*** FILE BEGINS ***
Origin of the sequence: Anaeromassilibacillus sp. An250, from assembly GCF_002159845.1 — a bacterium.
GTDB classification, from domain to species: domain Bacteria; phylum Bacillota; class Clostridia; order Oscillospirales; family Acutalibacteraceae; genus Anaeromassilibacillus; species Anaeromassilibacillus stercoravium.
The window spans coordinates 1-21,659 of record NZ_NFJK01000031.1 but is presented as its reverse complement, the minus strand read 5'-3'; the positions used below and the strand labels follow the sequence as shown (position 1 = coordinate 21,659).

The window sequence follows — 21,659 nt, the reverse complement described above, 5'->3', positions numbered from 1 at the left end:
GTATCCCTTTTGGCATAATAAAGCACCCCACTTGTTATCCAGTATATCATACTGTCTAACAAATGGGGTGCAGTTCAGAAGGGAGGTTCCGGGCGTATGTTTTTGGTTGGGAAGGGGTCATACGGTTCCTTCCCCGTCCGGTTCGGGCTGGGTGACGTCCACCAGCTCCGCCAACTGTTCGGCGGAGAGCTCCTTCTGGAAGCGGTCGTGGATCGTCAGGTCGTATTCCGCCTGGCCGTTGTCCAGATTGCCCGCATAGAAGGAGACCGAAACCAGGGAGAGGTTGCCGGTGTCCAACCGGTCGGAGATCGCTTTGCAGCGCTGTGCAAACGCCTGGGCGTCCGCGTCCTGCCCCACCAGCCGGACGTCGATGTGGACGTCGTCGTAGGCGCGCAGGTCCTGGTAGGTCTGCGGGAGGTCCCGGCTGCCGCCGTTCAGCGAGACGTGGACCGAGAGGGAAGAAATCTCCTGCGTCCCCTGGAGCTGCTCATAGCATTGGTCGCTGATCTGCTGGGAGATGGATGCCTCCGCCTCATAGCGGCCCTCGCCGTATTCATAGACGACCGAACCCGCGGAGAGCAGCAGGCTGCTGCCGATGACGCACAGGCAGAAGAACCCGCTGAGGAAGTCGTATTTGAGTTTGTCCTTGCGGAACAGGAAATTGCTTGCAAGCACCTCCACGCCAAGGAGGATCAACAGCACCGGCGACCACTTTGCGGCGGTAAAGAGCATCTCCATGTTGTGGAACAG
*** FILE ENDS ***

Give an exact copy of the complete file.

Origin of the sequence: Anaeromassilibacillus sp. An250, from assembly GCF_002159845.1 — a bacterium.
GTDB classification, from domain to species: domain Bacteria; phylum Bacillota; class Clostridia; order Oscillospirales; family Acutalibacteraceae; genus Anaeromassilibacillus; species Anaeromassilibacillus stercoravium.
The window spans coordinates 1-21,659 of record NZ_NFJK01000031.1 but is presented as its reverse complement, the minus strand read 5'-3'; the positions used below and the strand labels follow the sequence as shown (position 1 = coordinate 21,659).

The window sequence follows — 21,659 nt, the reverse complement described above, 5'->3', positions numbered from 1 at the left end:
GTATCCCTTTTGGCATAATAAAGCACCCCACTTGTTATCCAGTATATCATACTGTCTAACAAATGGGGTGCAGTTCAGAAGGGAGGTTCCGGGCGTATGTTTTTGGTTGGGAAGGGGTCATACGGTTCCTTCCCCGTCCGGTTCGGGCTGGGTGACGTCCACCAGCTCCGCCAACTGTTCGGCGGAGAGCTCCTTCTGGAAGCGGTCGTGGATCGTCAGGTCGTATTCCGCCTGGCCGTTGTCCAGATTGCCCGCATAGAAGGAGACCGAAACCAGGGAGAGGTTGCCGGTGTCCAACCGGTCGGAGATCGCTTTGCAGCGCTGTGCAAACGCCTGGGCGTCCGCGTCCTGCCCCACCAGCCGGACGTCGATGTGGACGTCGTCGTAGGCGCGCAGGTCCTGGTAGGTCTGCGGGAGGTCCCGGCTGCCGCCGTTCAGCGAGACGTGGACCGAGAGGGAAGAAATCTCCTGCGTCCCCTGGAGCTGCTCATAGCATTGGTCGCTGATCTGCTGGGAGATGGATGCCTCCGCCTCATAGCGGCCCTCGCCGTATTCATAGACGACCGAACCCGCGGAGAGCAGCAGGCTGCTGCCGATGACGCACAGGCAGAAGAACCCGCTGAGGAAGTCGTATTTGAGTTTGTCCTTGCGGAACAGGAAATTGCTTGCAAGCACCTCCACGCCAAGGAGGATCAACAGCACCGGCGACCACTTTGCGGCGGTAAAGAGCATCTCCATGTTGTGGAACAG